March 05, 2018

Religious apartheid in 1940s southern Ireland

As has been a recent theme on this blog, I've been a little alarmed at the growing narrative that only protestants and unionists are bigoted, something Sinn Fein and republicans appear to be promoting.

As Jenny McCartney wrote in 2004 following the complete exit of protestants from a catholic estate in Belfast:
"Mr Eoin O'Broin - steeped so long in Sinn Fein’s myth that Northern Ireland’s Catholics must always be oppressed and Protestants the oppressors - simply cannot bear to admit the truth about the intense anti-Protestant bigotry in many working-class Catholic areas... It is pure dishonesty, however, for anyone to pretend that the sectarianism flows in only one direction."

Douglas Hyde was an Irish language activist and Ireland's first President, and he was a Protestant. When he died in 1949 the rules of the Roman Catholic Church were such that the members of the Irish government meant they could not attend the service, as this would involve entering a Protestant building. Instead they waited outside and did not join into the ceremonies until the funeral procession had left the Cathedral on its way to the graveyard.

Patsy McGarry wrote about the infamous event in the Irish Times in 1999:
"Douglas Hyde’s funeral service provided one of the sharpest illustrations of the cultural exclusivity which marked this island for so much of the 20th century. It took place at St Patrick’s Cathedral, Dublin, and was attended by just two Catholics, the French ambassador and poet Austin Clarke.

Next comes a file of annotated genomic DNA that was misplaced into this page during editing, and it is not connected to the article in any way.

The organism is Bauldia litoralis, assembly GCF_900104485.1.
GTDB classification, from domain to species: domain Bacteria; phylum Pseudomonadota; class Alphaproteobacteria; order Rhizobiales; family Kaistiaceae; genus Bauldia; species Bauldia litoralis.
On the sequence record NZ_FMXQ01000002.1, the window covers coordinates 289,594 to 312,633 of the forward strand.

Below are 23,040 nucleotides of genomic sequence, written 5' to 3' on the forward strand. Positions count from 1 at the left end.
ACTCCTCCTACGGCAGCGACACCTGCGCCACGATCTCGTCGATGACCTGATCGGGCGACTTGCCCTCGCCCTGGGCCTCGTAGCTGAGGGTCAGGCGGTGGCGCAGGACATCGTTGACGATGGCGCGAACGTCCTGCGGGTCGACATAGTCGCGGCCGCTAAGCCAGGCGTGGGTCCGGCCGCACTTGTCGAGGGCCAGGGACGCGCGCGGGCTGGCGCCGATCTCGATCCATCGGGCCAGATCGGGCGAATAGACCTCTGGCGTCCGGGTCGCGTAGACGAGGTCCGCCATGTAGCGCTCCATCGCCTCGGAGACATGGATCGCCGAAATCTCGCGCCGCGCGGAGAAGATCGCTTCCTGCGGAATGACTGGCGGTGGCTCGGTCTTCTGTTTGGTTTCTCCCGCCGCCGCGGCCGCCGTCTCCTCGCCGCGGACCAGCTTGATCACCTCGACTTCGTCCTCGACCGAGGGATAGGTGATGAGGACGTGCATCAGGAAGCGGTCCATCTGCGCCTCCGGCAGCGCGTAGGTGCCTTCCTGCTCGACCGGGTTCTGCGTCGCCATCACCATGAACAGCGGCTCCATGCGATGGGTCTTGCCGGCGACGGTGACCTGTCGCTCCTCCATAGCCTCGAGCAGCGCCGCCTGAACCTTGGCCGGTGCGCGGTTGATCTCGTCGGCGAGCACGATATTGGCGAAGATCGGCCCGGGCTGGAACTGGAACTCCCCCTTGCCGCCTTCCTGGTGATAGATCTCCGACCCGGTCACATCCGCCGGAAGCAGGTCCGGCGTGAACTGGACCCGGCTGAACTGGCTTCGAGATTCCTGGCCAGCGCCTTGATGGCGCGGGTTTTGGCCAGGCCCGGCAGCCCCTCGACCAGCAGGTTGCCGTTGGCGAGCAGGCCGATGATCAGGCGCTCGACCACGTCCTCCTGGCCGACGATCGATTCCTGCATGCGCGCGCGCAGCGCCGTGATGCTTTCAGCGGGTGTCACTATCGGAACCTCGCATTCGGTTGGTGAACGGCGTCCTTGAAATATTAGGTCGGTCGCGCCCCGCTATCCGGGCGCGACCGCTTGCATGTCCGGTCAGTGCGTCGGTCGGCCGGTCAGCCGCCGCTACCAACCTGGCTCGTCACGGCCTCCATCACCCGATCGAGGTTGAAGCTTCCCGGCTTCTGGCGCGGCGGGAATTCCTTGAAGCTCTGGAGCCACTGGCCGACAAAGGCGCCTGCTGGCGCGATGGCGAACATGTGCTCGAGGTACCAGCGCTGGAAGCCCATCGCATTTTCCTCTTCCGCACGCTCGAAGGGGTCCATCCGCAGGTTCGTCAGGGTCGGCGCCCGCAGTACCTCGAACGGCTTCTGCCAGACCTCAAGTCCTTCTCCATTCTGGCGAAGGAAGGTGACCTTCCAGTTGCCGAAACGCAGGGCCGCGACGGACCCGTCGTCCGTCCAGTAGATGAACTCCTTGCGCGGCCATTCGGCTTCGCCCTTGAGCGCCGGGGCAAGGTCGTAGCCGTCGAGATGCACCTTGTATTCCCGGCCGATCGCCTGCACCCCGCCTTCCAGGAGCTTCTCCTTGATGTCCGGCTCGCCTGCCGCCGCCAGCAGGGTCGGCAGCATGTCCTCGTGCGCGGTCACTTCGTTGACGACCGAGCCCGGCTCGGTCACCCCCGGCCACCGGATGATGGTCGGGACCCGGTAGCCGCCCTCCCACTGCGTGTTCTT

Clarke remembered the occasion caustically in his poem Burial of an Irish President: 
"… . at the last bench/Two Catholics, the French/Ambassador and I, kneltdown./The Vergers waited. Outside/ The hush of Dublin town./Professors of cap and gown,/ Costello, his Cabinet,/In Government cars, hiding/Around a corner, ready/Tall hat in hand, dreading/ `Our Father’ in English. Better/ Not hear that `which’ for `who’/and risk eternal doom …" 
It was then a reserved sin in most Catholic dioceses, pardonable only by a bishop, for a Catholic to attend an Anglican/ Protestant service. 
Fianna Fail was represented at Dr Hyde’s funeral by Mr Erskine Childers, a member of the Church of Ireland. The party leader, Mr de Valera, attended the burial at Portahard, Co Roscommon, with the president, Sean T. O Ceallaigh. Both stayed in the graveyard "right to the end of the service”, The Irish Times noted. 
The same religious apartheid operated at Hyde’s inauguration in 1938. The ceremony itself was preceded by two religious services: one at the Pro-Cathedral in Dublin, attended by the then Taoiseach, Mr de Valera, his government, the Opposition, the diplomatic corps, and other State representatives, and the other at St Patrick’s Cathedral attended by Dr Hyde and some fellow Church of Ireland members. All later attended the same reception in Dublin Castle, which was hailed as a great advance."
In contrast both Sir Edward Carson, the then unionist leader, and James Craig, his immediate successor, attended John Redmond’s requiem mass in Westminster Cathedral in March 1918. Likewise John Miller Andrews, Craig’s eventual successor as leader and prime minister in 1940, was present at the requiem mass for Joe Devlin in 1934 and that for TJ Campbell in 1946.

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